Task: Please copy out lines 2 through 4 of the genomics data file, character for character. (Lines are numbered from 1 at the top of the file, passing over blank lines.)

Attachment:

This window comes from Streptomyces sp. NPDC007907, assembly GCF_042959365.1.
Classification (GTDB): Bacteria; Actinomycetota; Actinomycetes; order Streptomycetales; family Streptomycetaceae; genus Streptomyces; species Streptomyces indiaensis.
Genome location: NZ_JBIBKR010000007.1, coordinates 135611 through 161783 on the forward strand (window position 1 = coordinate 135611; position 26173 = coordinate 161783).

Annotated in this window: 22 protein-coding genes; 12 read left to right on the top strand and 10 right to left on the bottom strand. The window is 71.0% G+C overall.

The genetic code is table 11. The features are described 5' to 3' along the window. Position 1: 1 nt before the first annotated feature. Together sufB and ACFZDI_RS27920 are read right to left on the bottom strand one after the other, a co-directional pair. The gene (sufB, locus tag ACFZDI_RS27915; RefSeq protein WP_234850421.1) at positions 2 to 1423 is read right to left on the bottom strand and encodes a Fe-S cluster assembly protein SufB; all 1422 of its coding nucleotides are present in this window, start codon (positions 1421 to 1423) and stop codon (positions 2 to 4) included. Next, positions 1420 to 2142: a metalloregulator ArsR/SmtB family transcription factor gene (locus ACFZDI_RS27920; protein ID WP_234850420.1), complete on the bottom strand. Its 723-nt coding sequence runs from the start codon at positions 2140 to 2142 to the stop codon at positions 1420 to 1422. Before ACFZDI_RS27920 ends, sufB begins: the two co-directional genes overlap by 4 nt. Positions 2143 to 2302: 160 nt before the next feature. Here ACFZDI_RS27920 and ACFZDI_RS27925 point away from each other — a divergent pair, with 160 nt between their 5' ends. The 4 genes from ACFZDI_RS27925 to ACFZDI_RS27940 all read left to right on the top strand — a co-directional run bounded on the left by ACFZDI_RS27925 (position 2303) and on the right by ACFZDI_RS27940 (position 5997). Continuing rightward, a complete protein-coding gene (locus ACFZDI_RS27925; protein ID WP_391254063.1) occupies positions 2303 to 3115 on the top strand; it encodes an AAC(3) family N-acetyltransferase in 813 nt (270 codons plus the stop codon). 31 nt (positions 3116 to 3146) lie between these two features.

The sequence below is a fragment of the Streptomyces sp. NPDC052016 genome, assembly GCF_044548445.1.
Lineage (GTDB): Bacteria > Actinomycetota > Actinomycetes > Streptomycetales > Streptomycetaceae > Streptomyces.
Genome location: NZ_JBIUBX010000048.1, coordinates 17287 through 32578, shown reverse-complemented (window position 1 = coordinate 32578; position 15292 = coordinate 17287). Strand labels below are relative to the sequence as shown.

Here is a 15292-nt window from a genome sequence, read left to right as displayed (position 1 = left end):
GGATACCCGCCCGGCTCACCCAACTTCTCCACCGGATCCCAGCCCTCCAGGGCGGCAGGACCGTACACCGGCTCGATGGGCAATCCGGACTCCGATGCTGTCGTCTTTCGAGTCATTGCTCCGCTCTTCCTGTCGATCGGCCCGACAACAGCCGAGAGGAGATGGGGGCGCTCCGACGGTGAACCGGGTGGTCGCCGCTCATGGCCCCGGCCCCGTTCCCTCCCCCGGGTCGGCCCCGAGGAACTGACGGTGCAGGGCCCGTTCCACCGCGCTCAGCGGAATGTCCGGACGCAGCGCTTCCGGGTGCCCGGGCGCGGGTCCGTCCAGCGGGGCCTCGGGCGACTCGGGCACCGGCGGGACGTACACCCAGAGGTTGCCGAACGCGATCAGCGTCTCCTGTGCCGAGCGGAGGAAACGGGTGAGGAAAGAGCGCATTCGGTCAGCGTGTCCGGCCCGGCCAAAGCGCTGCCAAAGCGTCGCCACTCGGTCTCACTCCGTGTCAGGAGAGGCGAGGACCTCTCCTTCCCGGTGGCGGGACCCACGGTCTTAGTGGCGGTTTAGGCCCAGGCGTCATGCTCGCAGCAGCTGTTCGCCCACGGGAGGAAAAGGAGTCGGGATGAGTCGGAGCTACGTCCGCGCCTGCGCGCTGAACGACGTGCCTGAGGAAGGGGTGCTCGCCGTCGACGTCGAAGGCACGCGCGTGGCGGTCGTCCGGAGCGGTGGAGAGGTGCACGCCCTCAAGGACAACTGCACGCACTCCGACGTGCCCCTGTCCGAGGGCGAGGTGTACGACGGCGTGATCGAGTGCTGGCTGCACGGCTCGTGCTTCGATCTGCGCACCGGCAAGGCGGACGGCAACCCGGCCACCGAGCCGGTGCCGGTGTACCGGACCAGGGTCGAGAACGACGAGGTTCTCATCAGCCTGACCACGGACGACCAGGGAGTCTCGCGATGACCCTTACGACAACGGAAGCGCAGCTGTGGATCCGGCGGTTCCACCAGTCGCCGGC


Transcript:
Classification (GTDB): Bacteria; Actinomycetota; Actinomycetes; order Streptomycetales; family Streptomycetaceae; genus Streptomyces; species Streptomyces indiaensis.
Genome location: NZ_JBIBKR010000007.1, coordinates 135611 through 161783 on the forward strand (window position 1 = coordinate 135611; position 26173 = coordinate 161783).

Annotated in this window: 22 protein-coding genes; 12 read left to right on the top strand and 10 right to left on the bottom strand. The window is 71.0% G+C overall.